Sunday, 19 August 2007

One recent Saturday...

Just when I thought I had finished photographing for the afternoon:

This happened:

The bus pictures were exciting to take – for a while I could photograph as closely as it seemed safe to and I was only moved back when the emergency services arrived. But when I looked at the scans I was disappointed to find that although the pictures were perfectly acceptable of their kind - hey, a burning bus! – they didn't 'take off'. They were what they showed.

That was a useful lesson. It showed me that sometimes even the dramatic remains obstinately literal and mundane and the pictures – no matter how exciting it seemed at the time – refuse to rise above or extend beyond what they describe. What gives a picture wings and makes it worth repeated viewing is one of the most mysterious aspects of photography.

But at other times you get lucky. Other layers unfold within the picture and it offers what I think I'm always looking for in street photography: room for interpretation, for other 'stories' to emerge, room for the picture to breathe and assert its own life...

Friday, 17 August 2007

"So we fall asleep clutching a Leica"

I came across the following recently quoted in Ferdinando Scianna's lovely book "Perchance to Dream":

So we fall asleep clutching a Leica,
To impress our dreams on its lens
And recognise ourselves in a photograph,
Awakening to a longer life.

-- Joseph Brodsky (1940-1996)

I wish I could find the rest of it but I don't have a collection of Brodsky's poems. I must get one.

Scianna is a marvellous photographer and unusual amongst Magnum's membership for the volume of fashion work he has done - especially photographing Marpessa, the model who has become a kind of muse to him.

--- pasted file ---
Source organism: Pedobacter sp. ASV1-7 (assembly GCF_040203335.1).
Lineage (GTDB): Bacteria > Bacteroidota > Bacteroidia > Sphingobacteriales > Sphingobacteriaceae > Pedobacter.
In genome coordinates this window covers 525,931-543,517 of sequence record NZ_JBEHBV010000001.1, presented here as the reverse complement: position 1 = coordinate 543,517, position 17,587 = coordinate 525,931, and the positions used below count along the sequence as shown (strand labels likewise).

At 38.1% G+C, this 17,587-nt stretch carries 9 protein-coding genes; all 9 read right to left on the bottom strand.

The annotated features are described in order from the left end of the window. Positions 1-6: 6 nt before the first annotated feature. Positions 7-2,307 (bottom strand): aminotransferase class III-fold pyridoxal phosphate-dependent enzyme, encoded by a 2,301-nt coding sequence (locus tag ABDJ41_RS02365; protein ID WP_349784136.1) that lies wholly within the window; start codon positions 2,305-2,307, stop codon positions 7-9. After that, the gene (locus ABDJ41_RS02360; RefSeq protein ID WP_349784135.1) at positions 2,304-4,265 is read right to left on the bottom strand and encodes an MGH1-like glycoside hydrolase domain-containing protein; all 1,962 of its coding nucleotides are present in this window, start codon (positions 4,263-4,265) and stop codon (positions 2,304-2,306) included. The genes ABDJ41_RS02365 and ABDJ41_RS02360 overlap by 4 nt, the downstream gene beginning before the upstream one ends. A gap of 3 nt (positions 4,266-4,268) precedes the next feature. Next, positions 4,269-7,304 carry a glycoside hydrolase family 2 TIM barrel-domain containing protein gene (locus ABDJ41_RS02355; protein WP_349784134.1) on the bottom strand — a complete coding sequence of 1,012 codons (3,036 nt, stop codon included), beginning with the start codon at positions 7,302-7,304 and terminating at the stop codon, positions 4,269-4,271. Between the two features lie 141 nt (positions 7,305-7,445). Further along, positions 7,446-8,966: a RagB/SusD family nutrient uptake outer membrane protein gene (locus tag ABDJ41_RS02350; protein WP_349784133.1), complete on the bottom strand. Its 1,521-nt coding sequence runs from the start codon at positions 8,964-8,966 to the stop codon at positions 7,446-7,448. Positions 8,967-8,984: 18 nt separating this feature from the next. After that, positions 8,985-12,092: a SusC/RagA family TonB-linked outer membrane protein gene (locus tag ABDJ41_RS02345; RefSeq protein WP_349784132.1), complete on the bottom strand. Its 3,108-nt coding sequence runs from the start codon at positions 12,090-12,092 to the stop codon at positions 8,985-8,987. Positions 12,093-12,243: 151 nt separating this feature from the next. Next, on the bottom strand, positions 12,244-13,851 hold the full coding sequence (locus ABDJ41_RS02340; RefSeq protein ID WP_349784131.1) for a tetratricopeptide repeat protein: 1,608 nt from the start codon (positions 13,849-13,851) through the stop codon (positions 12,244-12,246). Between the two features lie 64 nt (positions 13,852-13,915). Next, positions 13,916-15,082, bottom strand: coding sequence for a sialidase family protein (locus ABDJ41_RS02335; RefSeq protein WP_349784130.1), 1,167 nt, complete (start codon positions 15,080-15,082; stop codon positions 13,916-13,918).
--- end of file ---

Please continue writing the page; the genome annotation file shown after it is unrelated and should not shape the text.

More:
But my favourites are his pictures of religious festivals in Sicily, taken during the early 1960s and published in 1965 as "Feste Religiose in Sicilia". These austere, grainy, crepuscular black-and-white images are haunting and powerfully atmospheric. Many have a kind of mythic quality. That they also seem to belong to a simpler and more innocent time in which obscure, elemental passions are being played out adds to their mystery.

"Feste Religiose in Sicilia" is currently out of print and copies of even the 1987 reissue change hands at over £150. It seems a great shame that these images can only be seen at present in small low-res scans on the internet – grateful as we must be to Magnum for this. It's a book which really ought to be republished.

Thursday, 16 August 2007

No Whisper No Sigh

One of the most fascinating experiences to be had in photography – for free – is watching the extraordinary progress that the Magnum co-op is making in adopting multimedia technology as a further means of presenting members' work.

The Magnum in Motion site is building up a wonderful archive of 'In Motion' essays that mix still photography, audio, video footage and other techniques.

One of my favourites - and certainly one of the most mysterious – is No Whisper No Sigh, an introspective essay on the theme of silence – the silence of madness and ageing, of emptiness and isolation, the enforced silence of political oppression. It is simply gorgeous.